When plunder becomes a way of life for a group of men in a society, over the course of time they create for themselves a legal system that authorizes it and a moral code that glorifies it.
- Frederic Bastiat, "Economic Sophisms"

They'll all be roving the land looking for chances to make the rich poor, to remedy the irremediable, to succor the unsuccorable, to unscramble the unscrambleable, to dephlogisticate the undephlogisticable. They will all be curing warts by saying words over them, and paying off the national debt with money that no one will have to earn. (...) The winner will be whoever promises the most with the least probability of delivering anything.
- H. L. Mencken, "A Mencken Chrestomathy"

The whole aim of practical politics is to keep the populace alarmed (and hence clamorous to be led to safety) by menacing it with an endless series of hobgoblins, all of them imaginary.
- H. L. Mencken, "In Defense of Women"

The highwayman takes solely upon himself the responsibility, danger, and crime of his own act. He does not pretend that he has any rightful claim to your money, or that he intends to use it for your own benefit. (...) He has not acquired impudence enough to profess to be merely a "protector," and that he takes men's money against their will, merely to enable him to "protect" those infatuated travellers, who feel perfectly able to protect themselves, or do not appreciate his peculiar system of protection. (...) Furthermore, having taken your money, (...) he does not persist in following you on the road, against your will; assuming to be your rightful "sovereign," on account of the "protection" he affords you. He does not keep "protecting" you, by commanding you to bow down and serve him; by requiring you to do this, and forbidding you to do that; by robbing you of more money as often as he finds it for his interest or pleasure to do so; and by branding you as a rebel, a traitor, and an enemy to your country, and shooting you down without mercy, if you dispute his authority, or resist his demands. (...) In short, he does not, in addition to robbing you, attempt to make you either his dupe or his slave.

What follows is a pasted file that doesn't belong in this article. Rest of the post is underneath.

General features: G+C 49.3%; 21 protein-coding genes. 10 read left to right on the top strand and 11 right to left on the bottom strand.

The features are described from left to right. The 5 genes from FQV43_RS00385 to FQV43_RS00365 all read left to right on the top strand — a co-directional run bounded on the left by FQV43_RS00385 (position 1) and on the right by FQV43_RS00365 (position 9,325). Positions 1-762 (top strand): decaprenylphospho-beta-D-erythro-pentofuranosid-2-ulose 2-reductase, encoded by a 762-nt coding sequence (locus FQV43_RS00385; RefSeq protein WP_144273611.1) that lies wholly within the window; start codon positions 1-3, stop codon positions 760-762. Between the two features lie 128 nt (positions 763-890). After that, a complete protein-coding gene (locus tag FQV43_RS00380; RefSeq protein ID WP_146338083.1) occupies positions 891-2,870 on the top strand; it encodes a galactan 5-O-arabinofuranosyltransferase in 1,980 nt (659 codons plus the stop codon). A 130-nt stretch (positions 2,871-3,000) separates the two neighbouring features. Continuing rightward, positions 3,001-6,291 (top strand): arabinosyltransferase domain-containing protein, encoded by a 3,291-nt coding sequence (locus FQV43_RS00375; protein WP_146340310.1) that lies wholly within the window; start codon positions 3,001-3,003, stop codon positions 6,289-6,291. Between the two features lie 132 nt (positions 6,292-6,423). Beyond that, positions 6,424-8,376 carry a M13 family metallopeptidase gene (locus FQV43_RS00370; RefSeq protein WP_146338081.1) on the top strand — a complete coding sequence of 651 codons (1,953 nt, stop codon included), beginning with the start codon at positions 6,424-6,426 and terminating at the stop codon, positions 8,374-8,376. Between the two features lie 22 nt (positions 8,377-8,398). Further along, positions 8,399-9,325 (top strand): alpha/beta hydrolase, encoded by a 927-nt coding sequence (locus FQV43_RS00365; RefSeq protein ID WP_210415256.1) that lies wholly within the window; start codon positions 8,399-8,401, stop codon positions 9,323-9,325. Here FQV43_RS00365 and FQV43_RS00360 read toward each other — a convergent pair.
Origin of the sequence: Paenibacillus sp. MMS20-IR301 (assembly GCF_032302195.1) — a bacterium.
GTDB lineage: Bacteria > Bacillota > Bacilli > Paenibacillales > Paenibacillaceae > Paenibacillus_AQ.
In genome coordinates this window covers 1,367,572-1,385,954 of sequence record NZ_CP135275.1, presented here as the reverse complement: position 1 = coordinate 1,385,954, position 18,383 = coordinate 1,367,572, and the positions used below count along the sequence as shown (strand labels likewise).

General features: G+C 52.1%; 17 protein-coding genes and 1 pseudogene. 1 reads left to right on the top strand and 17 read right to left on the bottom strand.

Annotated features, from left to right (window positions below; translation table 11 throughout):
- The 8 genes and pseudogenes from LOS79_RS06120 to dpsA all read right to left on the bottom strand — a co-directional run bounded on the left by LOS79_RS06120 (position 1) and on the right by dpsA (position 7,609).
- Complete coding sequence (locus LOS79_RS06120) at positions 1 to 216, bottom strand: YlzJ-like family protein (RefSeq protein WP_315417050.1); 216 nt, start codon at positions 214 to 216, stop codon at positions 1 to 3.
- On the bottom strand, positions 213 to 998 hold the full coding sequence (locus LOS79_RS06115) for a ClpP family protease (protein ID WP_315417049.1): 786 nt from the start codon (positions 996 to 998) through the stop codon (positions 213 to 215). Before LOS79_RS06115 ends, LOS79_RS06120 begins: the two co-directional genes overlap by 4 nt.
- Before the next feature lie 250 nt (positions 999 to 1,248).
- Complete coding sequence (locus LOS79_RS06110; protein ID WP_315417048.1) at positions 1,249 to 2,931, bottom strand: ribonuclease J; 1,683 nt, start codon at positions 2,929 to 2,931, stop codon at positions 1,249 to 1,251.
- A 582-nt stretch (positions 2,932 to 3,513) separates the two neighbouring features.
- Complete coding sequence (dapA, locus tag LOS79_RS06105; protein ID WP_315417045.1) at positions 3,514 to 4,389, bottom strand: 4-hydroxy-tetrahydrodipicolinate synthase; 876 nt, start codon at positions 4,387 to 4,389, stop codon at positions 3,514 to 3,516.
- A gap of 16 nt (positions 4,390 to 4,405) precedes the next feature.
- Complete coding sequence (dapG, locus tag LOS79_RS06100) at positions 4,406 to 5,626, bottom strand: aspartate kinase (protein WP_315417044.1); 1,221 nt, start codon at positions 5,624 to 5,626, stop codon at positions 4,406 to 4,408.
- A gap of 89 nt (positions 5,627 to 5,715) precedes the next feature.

- Lysander Spooner, "No Treason: The Constitution of No Authority"

If "we are the government," then anything a government does to an individual is not only just and untyrannical but also "voluntary" on the part of the individual concerned. If the government has incurred a huge public debt which must be paid by taxing one group for the benefit of another, this reality of burden is obscured by saying that "we owe it to ourselves"; if the government conscripts a man, or throws him into jail for dissident opinion, then he is "doing it to himself" and, therefore, nothing untoward has occurred. Under this reasoning, any Jews murdered by the Nazi government were not murdered; instead, they must have "committed suicide," since they were the government (which was democratically chosen), and, therefore, anything the government did to them was voluntary on their part.